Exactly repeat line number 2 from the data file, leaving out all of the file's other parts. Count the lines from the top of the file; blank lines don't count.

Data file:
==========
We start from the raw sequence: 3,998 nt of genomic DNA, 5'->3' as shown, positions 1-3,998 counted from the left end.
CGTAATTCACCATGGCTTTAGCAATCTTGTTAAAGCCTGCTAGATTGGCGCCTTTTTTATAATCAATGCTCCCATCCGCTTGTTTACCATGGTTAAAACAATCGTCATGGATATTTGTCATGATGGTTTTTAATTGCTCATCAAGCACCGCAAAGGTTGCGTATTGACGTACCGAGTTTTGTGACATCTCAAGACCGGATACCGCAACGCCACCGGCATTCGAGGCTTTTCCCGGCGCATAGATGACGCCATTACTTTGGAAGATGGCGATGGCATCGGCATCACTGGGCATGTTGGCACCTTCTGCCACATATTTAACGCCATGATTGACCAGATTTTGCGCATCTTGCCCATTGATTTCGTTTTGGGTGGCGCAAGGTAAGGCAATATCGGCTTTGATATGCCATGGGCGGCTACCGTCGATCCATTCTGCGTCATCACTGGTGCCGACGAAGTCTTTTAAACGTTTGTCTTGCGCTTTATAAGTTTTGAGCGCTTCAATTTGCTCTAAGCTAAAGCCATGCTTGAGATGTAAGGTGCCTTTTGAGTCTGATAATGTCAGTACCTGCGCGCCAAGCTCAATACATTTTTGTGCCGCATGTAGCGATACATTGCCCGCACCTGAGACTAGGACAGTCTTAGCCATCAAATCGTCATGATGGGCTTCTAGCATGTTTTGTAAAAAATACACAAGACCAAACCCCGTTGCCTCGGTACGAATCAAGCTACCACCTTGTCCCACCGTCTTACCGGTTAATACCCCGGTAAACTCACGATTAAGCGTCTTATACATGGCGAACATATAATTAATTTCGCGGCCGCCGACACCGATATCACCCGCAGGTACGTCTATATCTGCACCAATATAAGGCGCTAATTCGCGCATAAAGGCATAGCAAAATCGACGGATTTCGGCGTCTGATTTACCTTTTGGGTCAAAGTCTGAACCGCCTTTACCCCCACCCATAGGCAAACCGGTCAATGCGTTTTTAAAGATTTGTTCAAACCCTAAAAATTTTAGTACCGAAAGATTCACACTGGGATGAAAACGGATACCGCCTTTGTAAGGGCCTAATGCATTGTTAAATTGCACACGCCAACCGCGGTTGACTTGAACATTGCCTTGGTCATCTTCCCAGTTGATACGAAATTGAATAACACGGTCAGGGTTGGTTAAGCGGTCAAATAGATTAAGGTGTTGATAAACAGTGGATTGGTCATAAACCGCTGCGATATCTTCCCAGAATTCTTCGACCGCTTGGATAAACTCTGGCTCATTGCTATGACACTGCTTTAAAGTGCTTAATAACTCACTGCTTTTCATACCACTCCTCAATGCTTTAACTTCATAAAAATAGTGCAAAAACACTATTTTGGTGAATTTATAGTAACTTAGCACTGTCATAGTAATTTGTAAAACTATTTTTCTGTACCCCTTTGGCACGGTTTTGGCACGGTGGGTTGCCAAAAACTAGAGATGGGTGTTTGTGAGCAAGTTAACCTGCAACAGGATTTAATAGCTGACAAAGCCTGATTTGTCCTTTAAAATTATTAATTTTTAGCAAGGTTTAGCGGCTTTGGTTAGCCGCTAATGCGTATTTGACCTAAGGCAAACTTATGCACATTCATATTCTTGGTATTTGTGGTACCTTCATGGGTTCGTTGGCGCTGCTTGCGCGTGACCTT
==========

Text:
CGTAATTCACCATGGCTTTAGCAATCTTGTTAAAGCCTGCTAGATTGGCGCCTTTTTTATAATCAATGCTCCCATCCGCTTGTTTACCATGGTTAAAACAATCGTCATGGATATTTGTCATGATGGTTTTTAATTGCTCATCAAGCACCGCAAAGGTTGCGTATTGACGTACCGAGTTTTGTGACATCTCAAGACCGGATACCGCAACGCCACCGGCATTCGAGGCTTTTCCCGGCGCATAGATGACGCCATTACTTTGGAAGATGGCGATGGCATCGGCATCACTGGGCATGTTGGCACCTTCTGCCACATATTTAACGCCATGATTGACCAGATTTTGCGCATCTTGCCCATTGATTTCGTTTTGGGTGGCGCAAGGTAAGGCAATATCGGCTTTGATATGCCATGGGCGGCTACCGTCGATCCATTCTGCGTCATCACTGGTGCCGACGAAGTCTTTTAAACGTTTGTCTTGCGCTTTATAAGTTTTGAGCGCTTCAATTTGCTCTAAGCTAAAGCCATGCTTGAGATGTAAGGTGCCTTTTGAGTCTGATAATGTCAGTACCTGCGCGCCAAGCTCAATACATTTTTGTGCCGCATGTAGCGATACATTGCCCGCACCTGAGACTAGGACAGTCTTAGCCATCAAATCGTCATGATGGGCTTCTAGCATGTTTTGTAAAAAATACACAAGACCAAACCCCGTTGCCTCGGTACGAATCAAGCTACCACCTTGTCCCACCGTCTTACCGGTTAATACCCCGGTAAACTCACGATTAAGCGTCTTATACATGGCGAACATATAATTAATTTCGCGGCCGCCGACACCGATATCACCCGCAGGTACGTCTATATCTGCACCAATATAAGGCGCTAATTCGCGCATAAAGGCATAGCAAAATCGACGGATTTCGGCGTCTGATTTACCTTTTGGGTCAAAGTCTGAACCGCCTTTACCCCCACCCATAGGCAAACCGGTCAATGCGTTTTTAAAGATTTGTTCAAACCCTAAAAATTTTAGTACCGAAAGATTCACACTGGGATGAAAACGGATACCGCCTTTGTAAGGGCCTAATGCATTGTTAAATTGCACACGCCAACCGCGGTTGACTTGAACATTGCCTTGGTCATCTTCCCAGTTGATACGAAATTGAATAACACGGTCAGGGTTGGTTAAGCGGTCAAATAGATTAAGGTGTTGATAAACAGTGGATTGGTCATAAACCGCTGCGATATCTTCCCAGAATTCTTCGACCGCTTGGATAAACTCTGGCTCATTGCTATGACACTGCTTTAAAGTGCTTAATAACTCACTGCTTTTCATACCACTCCTCAATGCTTTAACTTCATAAAAATAGTGCAAAAACACTATTTTGGTGAATTTATAGTAACTTAGCACTGTCATAGTAATTTGTAAAACTATTTTTCTGTACCCCTTTGGCACGGTTTTGGCACGGTGGGTTGCCAAAAACTAGAGATGGGTGTTTGTGAGCAAGTTAACCTGCAACAGGATTTAATAGCTGACAAAGCCTGATTTGTCCTTTAAAATTATTAATTTTTAGCAAGGTTTAGCGGCTTTGGTTAGCCGCTAATGCGTATTTGACCTAAGGCAAACTTATGCACATTCATATTCTTGGTATTTGTGGTACCTTCATGGGTTCGTTGGCGCTGCTTGCGCGTGACCTT